Canadian writer and activist Naomi Klein has been one of the most forceful and even lyrical voices for social justice for decades, and her book “No Logo” remains one of the best articulations of radical sentiment leading up to the 1999 Battle of Seattle, when protesters from around the world tried to block the adoption of the World Trade Organization agreement.
Klein’s new book, “On Fire,” collects essays written between 2010 and now, as a kind of time-series of unheeded warnings about the climate crisis, with ever more dire consequences mounting around us.
But her purpose is not to dishearten us by forcing us to confront our failures. Rather, Klein wants to awaken us to the growing global movement for action — real action, radical and transformative, striking at the roots of climate inaction in institutionalized racism, inequality and colonialism.
Today, this transformative program has a name: the Green New Deal. But before Alexandria Ocasio-Cortez and her political colleagues popularized the Green New Deal, Klein backed the Leap Manifesto, a visionary document intended as a yardstick (or meter-stick, for Canadians like Klein and me) to measure any climate crisis proposal against: You must be this bold to save the planet. Anything less is cowardice and depraved indifference to the plight of our children and (especially) the children of poor people in poor countries.
Klein’s book opens with an introduction that describes her experience meeting Greta Thunberg, the Swedish schoolgirl whose one-teenager strike — refusing to go to school so long as Sweden’s grown-ups continued to behave as though everything was normal — jump-started the Extinction Rebellion movement. The movement has become the uncompromising, militant wing of the Green New Deal, holding triangulating politicians to account.
Klein and Thunberg discuss how Thunberg’s neuro-atypicality (she is on the autistic spectrum) has left her incapable of compartmentalizing the imminent catastrophe. The house is on fire, Thunberg tells us, and we cannot afford to play “this is fine,” complacent and comfortable on the sofa as the flames lick around us.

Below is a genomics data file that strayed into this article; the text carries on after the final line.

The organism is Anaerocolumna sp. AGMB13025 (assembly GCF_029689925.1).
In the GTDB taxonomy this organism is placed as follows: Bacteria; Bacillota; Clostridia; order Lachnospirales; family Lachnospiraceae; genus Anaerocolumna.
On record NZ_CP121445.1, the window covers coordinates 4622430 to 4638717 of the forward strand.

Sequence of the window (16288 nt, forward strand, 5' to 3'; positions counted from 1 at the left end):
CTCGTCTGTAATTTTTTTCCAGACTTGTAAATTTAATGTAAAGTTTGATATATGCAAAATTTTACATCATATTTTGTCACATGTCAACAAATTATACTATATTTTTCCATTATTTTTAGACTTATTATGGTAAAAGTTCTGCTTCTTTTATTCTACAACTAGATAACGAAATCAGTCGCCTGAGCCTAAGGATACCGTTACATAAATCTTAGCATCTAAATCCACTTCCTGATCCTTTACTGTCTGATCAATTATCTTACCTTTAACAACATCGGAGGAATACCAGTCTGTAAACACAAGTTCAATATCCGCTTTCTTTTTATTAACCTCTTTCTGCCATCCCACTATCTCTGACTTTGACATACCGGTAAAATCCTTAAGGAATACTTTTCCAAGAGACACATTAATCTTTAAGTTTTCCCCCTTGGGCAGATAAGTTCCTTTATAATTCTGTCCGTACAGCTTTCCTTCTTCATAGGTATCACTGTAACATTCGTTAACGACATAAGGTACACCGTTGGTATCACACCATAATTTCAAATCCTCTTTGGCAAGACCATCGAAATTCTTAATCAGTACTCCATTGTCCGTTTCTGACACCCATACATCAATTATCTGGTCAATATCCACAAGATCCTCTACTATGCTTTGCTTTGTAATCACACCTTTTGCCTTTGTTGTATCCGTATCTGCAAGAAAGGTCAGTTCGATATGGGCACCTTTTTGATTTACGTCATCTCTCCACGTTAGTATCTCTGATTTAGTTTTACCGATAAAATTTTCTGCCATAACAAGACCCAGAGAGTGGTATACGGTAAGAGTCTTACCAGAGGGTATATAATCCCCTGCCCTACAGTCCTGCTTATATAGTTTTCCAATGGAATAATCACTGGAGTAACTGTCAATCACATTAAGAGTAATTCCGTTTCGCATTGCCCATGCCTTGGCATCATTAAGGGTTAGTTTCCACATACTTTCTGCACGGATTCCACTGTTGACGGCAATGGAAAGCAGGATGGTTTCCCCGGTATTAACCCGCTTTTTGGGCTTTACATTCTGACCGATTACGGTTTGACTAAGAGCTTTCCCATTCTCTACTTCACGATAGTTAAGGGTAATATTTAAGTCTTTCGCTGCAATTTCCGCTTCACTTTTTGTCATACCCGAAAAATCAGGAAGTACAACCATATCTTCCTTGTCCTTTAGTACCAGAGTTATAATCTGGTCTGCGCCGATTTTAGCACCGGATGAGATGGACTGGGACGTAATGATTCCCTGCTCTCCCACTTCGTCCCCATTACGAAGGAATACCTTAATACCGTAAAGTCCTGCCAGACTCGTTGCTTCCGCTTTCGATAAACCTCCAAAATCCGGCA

Thus begins a journey through both the peril and promise of climate inaction. Klein’s work takes the form of the very best activist messaging: “This will all be so great ... if we don’t screw it up (and if we do, it will be ‘terrible’).” Klein recognizes that for those of us who lack Thunberg’s clarity, the mounting evidence of imminent crisis is as likely to cause catatonia as commitment to change.
So Klein’s essays don’t just document the failure of inaction. They celebrate and lionize the mounting commitment to action, the sacrifices and commitments that everyday people are making all around us, all the time, in growing numbers.
I have a theory of change I call “peak indifference.” When we are faced with a problem like the climate crisis, it can be hard to persuade people that the problem exists at all.
But if the problem is real (as climate change is), then the inaction from indifference will build up a kind of policy debt as rains come and the fires rage. Little by little, and then very quickly, people self-radicalize as their personal experiences with climate change convince them that there is a problem and that it’s getting worse.
Eventually, we arrive at peak indifference, when the number of people who acknowledge the crisis only increases, even if activists never lift a finger to spread the alarm.
The moment of peak indifference is when the activist’s job flips: from convincing people that there is a problem to convincing them that it’s not too late to solve it.
The boldly ecstatic vision of climate justice — a Green New Deal that gives every person meaningful, full employment in solidarity work and mutual aid that saves our planet from our species and saves our species from itself — is a powerful tonic, an antidote to despair.
In “On Fire,” Klein shines a spotlight on a world in crisis, illuminating the terrible (the Great Barrier Reef, finally dying after years of inaction, despite urgent warnings); and the inspiring (the people of Puerto Rico soldiering on despite hurricanes, official neglect, structural racism and a state hollowed out by colonialism).
Klein brings us inside her family discussions as choking clouds of smoke sweep across the ancient forests of British Columbia, and inside the activist camps rallying around young Greta Thunberg and the extraordinary Extinction Rebellion she has touched off.
It’s an urgent book that never surrenders hope, committed to the idea that we can act and insistent that we must. Klein’s message could not be more timely, because the time for action is now.
Simon & Schuster: 320 pages; $27
Doctorow is the author of “Radicalized,” “Walkaway” and other books. He resides in Burbank.